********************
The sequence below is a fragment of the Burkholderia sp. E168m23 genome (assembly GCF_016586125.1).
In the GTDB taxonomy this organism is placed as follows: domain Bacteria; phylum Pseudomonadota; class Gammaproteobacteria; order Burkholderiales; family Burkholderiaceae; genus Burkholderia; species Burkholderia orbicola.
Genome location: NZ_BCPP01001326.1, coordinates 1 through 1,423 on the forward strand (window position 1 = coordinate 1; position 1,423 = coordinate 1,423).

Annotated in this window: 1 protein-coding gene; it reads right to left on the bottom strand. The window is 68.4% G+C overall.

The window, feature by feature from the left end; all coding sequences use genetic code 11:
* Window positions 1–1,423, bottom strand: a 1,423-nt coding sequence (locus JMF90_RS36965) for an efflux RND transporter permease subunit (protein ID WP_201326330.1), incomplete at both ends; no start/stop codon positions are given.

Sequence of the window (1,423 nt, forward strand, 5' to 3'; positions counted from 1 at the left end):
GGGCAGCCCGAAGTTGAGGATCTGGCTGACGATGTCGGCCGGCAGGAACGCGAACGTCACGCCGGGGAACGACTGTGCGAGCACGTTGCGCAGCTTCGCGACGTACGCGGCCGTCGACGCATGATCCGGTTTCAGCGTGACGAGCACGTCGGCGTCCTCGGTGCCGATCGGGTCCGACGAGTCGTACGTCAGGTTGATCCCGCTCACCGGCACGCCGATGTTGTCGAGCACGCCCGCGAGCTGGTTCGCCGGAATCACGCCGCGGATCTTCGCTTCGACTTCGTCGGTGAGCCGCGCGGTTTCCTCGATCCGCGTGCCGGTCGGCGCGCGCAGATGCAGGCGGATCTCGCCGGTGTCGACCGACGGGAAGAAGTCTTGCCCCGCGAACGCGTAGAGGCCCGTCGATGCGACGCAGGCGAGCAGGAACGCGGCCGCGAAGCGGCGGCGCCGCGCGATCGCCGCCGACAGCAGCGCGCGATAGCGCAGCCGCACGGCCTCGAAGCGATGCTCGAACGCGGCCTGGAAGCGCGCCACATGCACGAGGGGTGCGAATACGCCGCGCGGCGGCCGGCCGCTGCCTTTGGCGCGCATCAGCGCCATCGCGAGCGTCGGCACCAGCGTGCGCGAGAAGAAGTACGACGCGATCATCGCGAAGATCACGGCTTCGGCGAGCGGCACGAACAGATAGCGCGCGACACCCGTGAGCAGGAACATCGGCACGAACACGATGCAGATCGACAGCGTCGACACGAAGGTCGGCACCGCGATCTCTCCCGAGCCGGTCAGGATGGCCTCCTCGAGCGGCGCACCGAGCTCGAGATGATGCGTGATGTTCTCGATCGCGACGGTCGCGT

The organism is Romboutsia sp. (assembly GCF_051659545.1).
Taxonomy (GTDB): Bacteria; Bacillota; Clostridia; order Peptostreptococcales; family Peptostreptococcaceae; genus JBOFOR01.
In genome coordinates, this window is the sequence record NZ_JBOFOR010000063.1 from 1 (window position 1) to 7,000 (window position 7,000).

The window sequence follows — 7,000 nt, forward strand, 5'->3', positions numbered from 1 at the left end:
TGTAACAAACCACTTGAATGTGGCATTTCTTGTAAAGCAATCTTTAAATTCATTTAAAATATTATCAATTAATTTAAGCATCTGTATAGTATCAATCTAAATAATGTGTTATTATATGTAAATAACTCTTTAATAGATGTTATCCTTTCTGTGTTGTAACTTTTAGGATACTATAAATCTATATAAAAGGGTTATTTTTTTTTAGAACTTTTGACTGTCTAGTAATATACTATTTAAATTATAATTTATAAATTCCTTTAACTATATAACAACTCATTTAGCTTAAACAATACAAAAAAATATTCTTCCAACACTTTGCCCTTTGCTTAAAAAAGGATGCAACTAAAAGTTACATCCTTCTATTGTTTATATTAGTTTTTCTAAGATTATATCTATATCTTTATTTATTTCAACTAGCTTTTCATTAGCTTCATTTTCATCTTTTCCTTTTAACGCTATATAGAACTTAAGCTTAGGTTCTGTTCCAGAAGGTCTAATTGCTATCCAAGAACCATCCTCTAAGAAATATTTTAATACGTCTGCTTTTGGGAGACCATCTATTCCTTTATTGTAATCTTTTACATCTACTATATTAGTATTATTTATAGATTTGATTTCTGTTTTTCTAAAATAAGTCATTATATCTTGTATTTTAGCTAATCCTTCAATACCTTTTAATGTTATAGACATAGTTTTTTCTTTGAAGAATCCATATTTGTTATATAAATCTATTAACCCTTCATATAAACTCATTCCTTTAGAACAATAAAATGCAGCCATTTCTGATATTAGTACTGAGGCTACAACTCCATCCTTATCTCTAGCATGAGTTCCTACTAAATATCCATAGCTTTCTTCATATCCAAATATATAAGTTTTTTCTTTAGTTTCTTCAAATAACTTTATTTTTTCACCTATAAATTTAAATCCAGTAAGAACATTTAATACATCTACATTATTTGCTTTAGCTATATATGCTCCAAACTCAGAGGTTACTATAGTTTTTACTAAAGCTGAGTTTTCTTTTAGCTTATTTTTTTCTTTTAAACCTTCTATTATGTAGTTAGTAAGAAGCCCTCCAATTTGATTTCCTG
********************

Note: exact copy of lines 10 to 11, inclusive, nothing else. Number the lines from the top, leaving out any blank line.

Taxonomy (GTDB): Bacteria; Bacillota; Clostridia; order Peptostreptococcales; family Peptostreptococcaceae; genus JBOFOR01.
In genome coordinates, this window is the sequence record NZ_JBOFOR010000063.1 from 1 (window position 1) to 7,000 (window position 7,000).